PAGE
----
You didn’t say, but has this horse been a racer? If so I guarantee this is an accident waiting to happen. It is very hard to get the go out of them. When your butt hits the saddle, you better be ready because she is gone.
Some horses are so thoroughly trained that you never get the go out of them. My grand dad always said, “You have to know the nature of the beast.” This goes double for a horse.

It is just like in the shop, be careful and be safe and enjoy the fun. Rand

View ,'s profile

,

2387 posts in 3013 days


#13 posted 10-03-2011 03:12 PM

This all great advice. Thanks. I know i want to be safe. The horse mostly would trot with me but if I did not try holding her back I could tell she wanted to run. She would stop for me but would soon want to get trotting again.

The lady we bought her from.said the horse.would run barrels and poles. That is really all i know of it. She said it is 16 but she looks strong and youthfull. We wanted an older horse for the family.

I do think we will look into riding and horse lessons for the family.

-- .

View Kent Shepherd's profile

Kent Shepherd

2718 posts in 2752 days


#14 posted 10-04-2011 10:08 PM

Jerry, We have some really good friends in San Antonio that are into horses. If you need some advice or anything, I can get their contact information for you. They ride with a club doing rodeos and such.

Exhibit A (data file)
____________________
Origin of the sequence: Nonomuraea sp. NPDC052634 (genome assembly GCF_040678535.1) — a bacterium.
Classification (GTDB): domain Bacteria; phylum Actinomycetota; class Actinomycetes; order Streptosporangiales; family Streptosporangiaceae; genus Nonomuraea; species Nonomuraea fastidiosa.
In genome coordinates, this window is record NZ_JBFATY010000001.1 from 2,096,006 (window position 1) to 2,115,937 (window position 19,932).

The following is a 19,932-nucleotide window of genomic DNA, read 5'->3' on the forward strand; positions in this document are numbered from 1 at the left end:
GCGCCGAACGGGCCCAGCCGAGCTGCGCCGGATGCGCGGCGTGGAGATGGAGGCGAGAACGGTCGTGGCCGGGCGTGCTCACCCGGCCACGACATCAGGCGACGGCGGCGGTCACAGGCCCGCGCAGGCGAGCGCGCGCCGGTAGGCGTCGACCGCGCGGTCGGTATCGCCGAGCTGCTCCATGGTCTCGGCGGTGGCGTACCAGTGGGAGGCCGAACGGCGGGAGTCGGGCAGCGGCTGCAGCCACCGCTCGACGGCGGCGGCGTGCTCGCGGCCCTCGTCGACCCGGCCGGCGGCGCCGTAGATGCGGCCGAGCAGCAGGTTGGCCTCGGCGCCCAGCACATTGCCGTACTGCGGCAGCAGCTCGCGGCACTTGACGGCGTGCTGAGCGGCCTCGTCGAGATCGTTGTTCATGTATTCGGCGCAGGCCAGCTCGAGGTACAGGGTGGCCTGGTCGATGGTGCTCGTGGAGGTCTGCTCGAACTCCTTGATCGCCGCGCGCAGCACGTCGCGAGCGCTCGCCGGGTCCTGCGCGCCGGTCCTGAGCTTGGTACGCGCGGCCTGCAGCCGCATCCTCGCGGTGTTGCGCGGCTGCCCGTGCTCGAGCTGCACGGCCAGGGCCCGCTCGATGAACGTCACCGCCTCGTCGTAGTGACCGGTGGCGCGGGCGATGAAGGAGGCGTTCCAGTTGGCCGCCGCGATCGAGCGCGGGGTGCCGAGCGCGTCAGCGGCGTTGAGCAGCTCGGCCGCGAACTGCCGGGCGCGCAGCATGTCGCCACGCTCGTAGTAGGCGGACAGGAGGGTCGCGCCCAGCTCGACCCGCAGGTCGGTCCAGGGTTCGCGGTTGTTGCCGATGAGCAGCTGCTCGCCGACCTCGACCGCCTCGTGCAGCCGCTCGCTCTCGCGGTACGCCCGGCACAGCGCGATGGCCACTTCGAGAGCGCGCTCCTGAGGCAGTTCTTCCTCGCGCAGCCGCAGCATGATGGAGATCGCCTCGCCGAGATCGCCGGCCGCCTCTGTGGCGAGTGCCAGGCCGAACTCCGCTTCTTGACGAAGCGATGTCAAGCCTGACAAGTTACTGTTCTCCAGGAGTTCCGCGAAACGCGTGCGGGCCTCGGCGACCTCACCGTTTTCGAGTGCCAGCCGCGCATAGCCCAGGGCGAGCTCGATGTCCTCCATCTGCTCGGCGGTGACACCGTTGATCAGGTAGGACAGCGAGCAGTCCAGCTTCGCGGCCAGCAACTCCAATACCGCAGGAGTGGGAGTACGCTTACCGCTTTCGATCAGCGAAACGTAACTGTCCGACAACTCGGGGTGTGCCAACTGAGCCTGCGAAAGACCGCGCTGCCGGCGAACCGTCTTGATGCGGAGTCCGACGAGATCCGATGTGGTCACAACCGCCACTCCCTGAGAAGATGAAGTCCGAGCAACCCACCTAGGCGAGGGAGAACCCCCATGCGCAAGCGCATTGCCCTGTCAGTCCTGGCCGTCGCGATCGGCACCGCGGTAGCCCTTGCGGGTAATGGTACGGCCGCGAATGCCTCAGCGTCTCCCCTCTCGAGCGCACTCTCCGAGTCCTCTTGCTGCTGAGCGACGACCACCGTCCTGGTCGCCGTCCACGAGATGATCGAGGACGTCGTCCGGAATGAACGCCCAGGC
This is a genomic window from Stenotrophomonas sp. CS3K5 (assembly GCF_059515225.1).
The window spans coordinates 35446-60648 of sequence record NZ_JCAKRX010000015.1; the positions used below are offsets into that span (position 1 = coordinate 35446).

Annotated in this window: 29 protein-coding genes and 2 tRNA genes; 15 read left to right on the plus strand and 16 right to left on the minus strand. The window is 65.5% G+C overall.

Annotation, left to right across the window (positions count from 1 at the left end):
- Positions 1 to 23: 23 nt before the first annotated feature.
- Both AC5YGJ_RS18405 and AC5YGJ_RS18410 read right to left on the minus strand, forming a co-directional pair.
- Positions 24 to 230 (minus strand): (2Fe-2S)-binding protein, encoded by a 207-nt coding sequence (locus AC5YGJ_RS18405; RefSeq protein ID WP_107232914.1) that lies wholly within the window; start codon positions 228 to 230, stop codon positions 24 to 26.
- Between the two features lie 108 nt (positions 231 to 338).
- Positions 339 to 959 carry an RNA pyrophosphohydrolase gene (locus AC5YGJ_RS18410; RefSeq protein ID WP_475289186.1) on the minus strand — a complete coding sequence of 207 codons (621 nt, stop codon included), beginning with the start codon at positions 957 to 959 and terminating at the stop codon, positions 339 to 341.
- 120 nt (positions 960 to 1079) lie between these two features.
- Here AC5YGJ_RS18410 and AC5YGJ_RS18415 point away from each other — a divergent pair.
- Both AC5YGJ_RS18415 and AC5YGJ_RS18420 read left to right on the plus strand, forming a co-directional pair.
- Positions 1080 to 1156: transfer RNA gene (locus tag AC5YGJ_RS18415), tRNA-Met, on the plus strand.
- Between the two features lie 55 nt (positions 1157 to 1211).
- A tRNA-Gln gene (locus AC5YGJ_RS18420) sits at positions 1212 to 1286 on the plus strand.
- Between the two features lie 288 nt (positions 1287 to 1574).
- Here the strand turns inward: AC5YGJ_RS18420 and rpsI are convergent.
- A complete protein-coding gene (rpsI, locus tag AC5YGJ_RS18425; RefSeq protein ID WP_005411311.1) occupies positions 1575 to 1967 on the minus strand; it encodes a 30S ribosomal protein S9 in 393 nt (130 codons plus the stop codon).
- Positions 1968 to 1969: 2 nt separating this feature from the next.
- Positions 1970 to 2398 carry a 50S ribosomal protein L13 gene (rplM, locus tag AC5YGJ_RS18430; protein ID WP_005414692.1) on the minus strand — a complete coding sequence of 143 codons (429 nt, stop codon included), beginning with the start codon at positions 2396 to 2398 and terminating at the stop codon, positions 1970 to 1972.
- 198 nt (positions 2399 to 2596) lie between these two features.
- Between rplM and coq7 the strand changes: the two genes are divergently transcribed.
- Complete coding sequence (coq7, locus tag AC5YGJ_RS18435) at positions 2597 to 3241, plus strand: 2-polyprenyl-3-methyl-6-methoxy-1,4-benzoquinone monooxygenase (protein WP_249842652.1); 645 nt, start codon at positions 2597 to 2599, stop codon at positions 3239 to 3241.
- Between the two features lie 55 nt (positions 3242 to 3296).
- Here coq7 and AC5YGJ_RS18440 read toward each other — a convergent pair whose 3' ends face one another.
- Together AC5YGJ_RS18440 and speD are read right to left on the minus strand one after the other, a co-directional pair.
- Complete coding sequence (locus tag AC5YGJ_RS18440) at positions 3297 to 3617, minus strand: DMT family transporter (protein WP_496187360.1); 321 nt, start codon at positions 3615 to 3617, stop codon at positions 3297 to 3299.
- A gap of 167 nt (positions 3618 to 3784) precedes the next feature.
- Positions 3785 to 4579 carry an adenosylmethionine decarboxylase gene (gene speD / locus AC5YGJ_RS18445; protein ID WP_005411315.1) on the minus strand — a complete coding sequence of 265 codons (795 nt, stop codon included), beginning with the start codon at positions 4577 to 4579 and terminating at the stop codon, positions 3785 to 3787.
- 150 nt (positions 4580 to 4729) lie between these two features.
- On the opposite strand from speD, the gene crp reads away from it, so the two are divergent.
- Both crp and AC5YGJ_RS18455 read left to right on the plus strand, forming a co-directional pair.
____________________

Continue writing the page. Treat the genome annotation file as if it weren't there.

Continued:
We had horses years ago. I miss them until I think about the expense and time involved. My problem was my 60 to 70 hour work weeks got in the way of riding. They are definitly a lot of fun. I bought a retired race horse once. They first time I rode her I let her run—and run—and run—sraight for the corner of a barbed wire fence. Luckily she planted and turned a the last second. I managed to hang on somehow. I did enjoy her speed though. Sure was not a kids horse. Nobody but me would ride her. We had others, including a wild Mustang from New Mexico that my Father-in law bought for my daughter when she was 2—go figure! He was broke (sort-of) when we got him but we had a lot of good times with him.

I still have both my saddles which I will always keep. My good one belonged to my Father-in-law who is deceased now. My wife had it redone for me for Christmas one year. I thought see had bought me a new saddle when I first saw it. I have my Grandfathers very old saddle that he gave me several years before he died. Obviously they both mean a lot to me.

Let me know if you need anything.

-- http://shepherdtoolandsupply.com/

View helluvawreck's profile

helluvawreck

23189 posts in 2332 days


#15 posted 10-04-2011 10:24 PM

When I was in high school I worked on a horse farm and got to exercise and take care of the barn horses. The owners hardly ever came out to ride them so I got to ride them whenever I wanted because they didn’t want them not to be road. I really enjoyed it and the owners of the farm let me keep my horse in the barn. I enjoyed all of it except cleaning out the stalls but the bad goes with the good and it has to be done I reckon. I really loved my horse. You will have a ball with them.

-- If a man does not keep pace with his companions, perhaps it is because he hears a different drummer. Let him step to the music which he hears, however measured or far away. Henry David Thoreau

Have your say...

You must be signed in to reply.

DISCLAIMER: Any posts on LJ are posted by individuals acting in their own right and do not necessarily reflect the views of LJ. LJ will not be held liable for the actions of any user.

Latest Projects | Latest Blog Entries | Latest Forum Topics

HomeRefurbers.com